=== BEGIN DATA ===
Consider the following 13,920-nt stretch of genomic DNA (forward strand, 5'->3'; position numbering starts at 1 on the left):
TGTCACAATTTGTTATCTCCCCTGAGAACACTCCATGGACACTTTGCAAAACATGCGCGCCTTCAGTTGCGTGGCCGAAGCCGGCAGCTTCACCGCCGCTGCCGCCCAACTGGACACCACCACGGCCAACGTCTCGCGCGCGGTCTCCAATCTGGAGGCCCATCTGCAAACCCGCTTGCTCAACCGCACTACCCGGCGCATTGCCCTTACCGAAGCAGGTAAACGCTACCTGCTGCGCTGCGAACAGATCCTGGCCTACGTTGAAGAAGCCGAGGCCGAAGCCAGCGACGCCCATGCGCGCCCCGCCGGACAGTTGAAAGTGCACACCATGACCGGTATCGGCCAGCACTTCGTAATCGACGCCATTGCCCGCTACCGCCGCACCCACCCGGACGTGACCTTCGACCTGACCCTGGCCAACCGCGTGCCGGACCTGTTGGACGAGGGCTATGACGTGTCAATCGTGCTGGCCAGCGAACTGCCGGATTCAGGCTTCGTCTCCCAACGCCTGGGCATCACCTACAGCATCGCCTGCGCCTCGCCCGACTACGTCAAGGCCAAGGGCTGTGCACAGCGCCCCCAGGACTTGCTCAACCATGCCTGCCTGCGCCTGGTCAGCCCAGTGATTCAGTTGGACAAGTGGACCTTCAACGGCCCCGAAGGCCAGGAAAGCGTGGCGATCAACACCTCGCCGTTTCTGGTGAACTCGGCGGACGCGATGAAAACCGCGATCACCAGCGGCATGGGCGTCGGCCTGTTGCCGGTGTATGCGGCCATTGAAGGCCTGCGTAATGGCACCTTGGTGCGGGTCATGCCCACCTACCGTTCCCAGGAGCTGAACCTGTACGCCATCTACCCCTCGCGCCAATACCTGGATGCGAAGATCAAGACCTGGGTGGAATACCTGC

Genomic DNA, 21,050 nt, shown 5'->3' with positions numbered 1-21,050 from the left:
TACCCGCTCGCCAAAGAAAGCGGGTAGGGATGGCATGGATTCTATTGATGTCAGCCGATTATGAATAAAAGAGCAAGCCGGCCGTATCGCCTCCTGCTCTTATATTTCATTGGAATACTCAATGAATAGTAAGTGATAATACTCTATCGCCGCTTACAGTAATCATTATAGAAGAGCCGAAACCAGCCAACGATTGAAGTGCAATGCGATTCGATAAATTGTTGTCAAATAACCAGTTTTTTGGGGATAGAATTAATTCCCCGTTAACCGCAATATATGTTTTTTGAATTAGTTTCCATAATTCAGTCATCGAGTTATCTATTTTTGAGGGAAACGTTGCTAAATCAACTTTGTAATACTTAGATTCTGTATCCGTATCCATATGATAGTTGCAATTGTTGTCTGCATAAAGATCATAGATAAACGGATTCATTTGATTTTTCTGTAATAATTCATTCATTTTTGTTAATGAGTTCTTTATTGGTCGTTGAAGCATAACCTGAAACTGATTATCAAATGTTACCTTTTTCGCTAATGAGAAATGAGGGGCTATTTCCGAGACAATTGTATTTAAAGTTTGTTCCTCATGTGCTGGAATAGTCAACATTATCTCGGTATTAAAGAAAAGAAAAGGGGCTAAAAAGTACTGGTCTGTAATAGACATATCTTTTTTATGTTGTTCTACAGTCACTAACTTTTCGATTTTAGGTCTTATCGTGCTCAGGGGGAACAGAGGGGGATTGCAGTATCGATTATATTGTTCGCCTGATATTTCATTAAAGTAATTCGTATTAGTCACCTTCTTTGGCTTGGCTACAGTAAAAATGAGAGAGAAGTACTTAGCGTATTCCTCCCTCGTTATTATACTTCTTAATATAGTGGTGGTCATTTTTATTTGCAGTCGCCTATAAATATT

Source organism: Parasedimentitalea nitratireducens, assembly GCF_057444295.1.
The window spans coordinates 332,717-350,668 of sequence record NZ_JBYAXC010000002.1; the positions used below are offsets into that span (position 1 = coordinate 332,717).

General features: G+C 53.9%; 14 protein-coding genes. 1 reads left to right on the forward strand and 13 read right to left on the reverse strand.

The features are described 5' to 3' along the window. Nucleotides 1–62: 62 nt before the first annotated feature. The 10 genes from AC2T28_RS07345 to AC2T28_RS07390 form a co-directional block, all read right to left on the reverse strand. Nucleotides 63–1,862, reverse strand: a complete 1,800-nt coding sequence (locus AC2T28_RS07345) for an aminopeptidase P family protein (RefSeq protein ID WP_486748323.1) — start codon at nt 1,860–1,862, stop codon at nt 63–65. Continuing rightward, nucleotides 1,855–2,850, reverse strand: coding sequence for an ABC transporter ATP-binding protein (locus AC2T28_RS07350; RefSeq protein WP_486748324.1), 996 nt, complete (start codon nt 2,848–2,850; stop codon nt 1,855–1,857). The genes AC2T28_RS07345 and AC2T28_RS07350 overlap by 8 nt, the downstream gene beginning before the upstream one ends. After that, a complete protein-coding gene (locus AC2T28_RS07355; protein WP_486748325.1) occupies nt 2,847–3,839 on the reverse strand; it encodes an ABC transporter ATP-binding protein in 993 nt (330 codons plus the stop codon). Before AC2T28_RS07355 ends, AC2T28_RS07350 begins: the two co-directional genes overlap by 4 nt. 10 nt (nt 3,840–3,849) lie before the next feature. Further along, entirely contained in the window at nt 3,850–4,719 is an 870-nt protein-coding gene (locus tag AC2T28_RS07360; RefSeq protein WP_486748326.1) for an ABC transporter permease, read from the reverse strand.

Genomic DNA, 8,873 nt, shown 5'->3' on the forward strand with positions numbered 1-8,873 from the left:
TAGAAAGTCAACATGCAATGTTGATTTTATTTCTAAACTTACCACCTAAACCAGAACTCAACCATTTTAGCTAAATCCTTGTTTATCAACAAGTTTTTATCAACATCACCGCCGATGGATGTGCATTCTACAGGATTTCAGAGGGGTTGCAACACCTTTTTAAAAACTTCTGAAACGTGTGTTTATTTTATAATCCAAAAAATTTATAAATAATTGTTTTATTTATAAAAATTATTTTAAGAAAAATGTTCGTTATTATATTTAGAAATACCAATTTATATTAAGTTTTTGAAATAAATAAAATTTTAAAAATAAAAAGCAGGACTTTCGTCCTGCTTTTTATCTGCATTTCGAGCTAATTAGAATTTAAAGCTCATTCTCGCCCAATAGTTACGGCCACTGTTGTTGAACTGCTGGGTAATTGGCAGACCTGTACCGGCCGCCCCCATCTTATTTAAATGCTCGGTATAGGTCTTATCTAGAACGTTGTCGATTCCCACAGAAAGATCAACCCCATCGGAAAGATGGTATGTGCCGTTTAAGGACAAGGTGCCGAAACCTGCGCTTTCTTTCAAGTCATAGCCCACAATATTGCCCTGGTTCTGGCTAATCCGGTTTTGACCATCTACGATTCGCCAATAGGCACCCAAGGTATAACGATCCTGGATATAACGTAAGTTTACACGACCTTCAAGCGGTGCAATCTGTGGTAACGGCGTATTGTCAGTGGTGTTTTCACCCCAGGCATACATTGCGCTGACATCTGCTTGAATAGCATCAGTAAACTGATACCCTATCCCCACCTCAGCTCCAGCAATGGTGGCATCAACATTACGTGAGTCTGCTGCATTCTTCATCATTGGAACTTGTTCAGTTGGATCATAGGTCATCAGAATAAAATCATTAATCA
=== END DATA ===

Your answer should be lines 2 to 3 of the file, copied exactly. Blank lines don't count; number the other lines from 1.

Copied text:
TGTCACAATTTGTTATCTCCCCTGAGAACACTCCATGGACACTTTGCAAAACATGCGCGCCTTCAGTTGCGTGGCCGAAGCCGGCAGCTTCACCGCCGCTGCCGCCCAACTGGACACCACCACGGCCAACGTCTCGCGCGCGGTCTCCAATCTGGAGGCCCATCTGCAAACCCGCTTGCTCAACCGCACTACCCGGCGCATTGCCCTTACCGAAGCAGGTAAACGCTACCTGCTGCGCTGCGAACAGATCCTGGCCTACGTTGAAGAAGCCGAGGCCGAAGCCAGCGACGCCCATGCGCGCCCCGCCGGACAGTTGAAAGTGCACACCATGACCGGTATCGGCCAGCACTTCGTAATCGACGCCATTGCCCGCTACCGCCGCACCCACCCGGACGTGACCTTCGACCTGACCCTGGCCAACCGCGTGCCGGACCTGTTGGACGAGGGCTATGACGTGTCAATCGTGCTGGCCAGCGAACTGCCGGATTCAGGCTTCGTCTCCCAACGCCTGGGCATCACCTACAGCATCGCCTGCGCCTCGCCCGACTACGTCAAGGCCAAGGGCTGTGCACAGCGCCCCCAGGACTTGCTCAACCATGCCTGCCTGCGCCTGGTCAGCCCAGTGATTCAGTTGGACAAGTGGACCTTCAACGGCCCCGAAGGCCAGGAAAGCGTGGCGATCAACACCTCGCCGTTTCTGGTGAACTCGGCGGACGCGATGAAAACCGCGATCACCAGCGGCATGGGCGTCGGCCTGTTGCCGGTGTATGCGGCCATTGAAGGCCTGCGTAATGGCACCTTGGTGCGGGTCATGCCCACCTACCGTTCCCAGGAGCTGAACCTGTACGCCATCTACCCCTCGCGCCAATACCTGGATGCGAAGATCAAGACCTGGGTGGAATACCTGC

Genomic DNA, 21,050 nt, shown 5'->3' with positions numbered 1-21,050 from the left: